CNP Chief Executive speaks at Environment APPG

  • Contributor information: CNP

21 May 2021

Campaign for National Parks Chief Executive Anita Konrad addressed Parliamentarians at the Environment APPG yesterday (20 May 2021), highlighting the role that National Parks could, and should, play in the Green Recovery.

The focus of the meeting, chaired by South Cambridgeshire MP Anthony Browne and attended by a number of MPs with constituencies in National Parks including Fay Jones (Brecon and Radnorshire) and Sarah Dine (Derbyshire Dales), was ‘Nature and National Parks: Making the 30×30 Commitment Meaningful’.

Campaign for National Parks was invited to speak about the how National Parks could help the government meet its target to protect 30% of land in the UK by 2030. It’s something we wrote about for The House magazine last year, alongside an interview with Secretary of State for Environment, Food and Rural Affairs.

Critical time for National Parks

Anita, who was joined on the panel by Chair of Natural England Tony Juniper, spoke about the lack of mention for National Parks in Defra’s recent announcements – highlighting the critical role they play in addressing the nature and climate emergencies.

She spoke about the plans for new National Parks and explained how new designations alone will not help us meet the 30% target, emphasising that all current protected land also needs to be brought up to standard to make this target meaningful but there are ongoing obstacles to that – from National Park Authorities not owning most of the land they are there to preserve for the nation to a lack of resources.

“The creation of new protected land cannot divert resources from existing locations,” she said. “At a time when all National Parks have seen rises in visitor numbers during the pandemic and the Welsh Parks have received a 10% uplift in their budgets in response to this, England’s National Parks are seeing a repeat of previous years’ flat cash rollover of their baseline grant with the reduction of their core funding now amounting to a 40% cut in real terms over the past decade. National Park Authorities need to be innovative, entrepreneurial and agile, and there is no doubt that there is room for improvement for all. But we cannot expect them to transform when their main mode remains crisis management.”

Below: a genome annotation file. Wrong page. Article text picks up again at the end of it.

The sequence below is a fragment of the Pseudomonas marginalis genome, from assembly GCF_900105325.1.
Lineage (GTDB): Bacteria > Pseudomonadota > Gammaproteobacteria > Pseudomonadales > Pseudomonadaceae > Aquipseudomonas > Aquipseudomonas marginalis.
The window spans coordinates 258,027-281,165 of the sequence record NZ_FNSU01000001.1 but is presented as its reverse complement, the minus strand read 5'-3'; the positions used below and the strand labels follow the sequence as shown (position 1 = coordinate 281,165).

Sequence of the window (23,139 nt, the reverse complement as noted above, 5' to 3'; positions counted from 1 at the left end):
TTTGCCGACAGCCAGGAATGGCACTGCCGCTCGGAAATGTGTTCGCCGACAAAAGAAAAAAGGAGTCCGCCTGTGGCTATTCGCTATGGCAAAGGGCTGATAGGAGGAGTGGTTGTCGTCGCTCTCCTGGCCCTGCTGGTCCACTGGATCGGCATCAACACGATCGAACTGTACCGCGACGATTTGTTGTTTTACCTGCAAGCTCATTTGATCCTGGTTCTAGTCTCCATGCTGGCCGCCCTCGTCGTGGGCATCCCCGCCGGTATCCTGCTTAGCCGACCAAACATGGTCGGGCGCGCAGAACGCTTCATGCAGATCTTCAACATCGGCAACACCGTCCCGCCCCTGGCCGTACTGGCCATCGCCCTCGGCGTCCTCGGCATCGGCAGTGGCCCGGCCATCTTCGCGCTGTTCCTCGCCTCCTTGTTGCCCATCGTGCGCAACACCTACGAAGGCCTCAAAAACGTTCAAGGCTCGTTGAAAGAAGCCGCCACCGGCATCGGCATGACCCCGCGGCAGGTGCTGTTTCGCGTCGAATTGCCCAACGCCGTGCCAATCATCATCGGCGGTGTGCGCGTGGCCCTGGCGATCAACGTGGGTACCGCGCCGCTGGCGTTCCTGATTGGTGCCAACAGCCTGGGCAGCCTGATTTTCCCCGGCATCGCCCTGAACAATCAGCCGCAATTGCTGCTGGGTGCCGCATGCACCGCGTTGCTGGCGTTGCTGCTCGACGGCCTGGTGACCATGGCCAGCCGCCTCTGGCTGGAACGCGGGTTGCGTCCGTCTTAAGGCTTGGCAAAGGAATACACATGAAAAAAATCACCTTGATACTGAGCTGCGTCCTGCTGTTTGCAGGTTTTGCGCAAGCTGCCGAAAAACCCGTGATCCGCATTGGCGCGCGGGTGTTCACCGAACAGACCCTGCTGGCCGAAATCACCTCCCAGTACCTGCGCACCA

Glover Landscapes Review update

She told the group that National Parks need the right kind and level of resources; updated, stronger statutory powers; and formal recognition that they are key to tackling the climate and nature emergencies – which is all currently lacking.

“Most of these proposed changes were also included in Glover’s Landscapes Review,” added Anita. “We agree with many of the Review’s findings, but it’s important to note that Glover should not be seen as a blueprint for implementation, but an invitation to start a meaningful conversation about how the protected landscapes of the future would need to be managed to deliver their full potential for people, climate and nature.

“This conversation never happened and, 18 months on, we are still waiting for the government’s response. The absence of a response, which has now been “imminent” for several months has created a vacuum at a highly critical time when  decisive action and investment in a strong delivery infrastructure for tackling the climate and nature emergencies are needed. It cannot be filled with a myriad of new, often short-lived schemes.”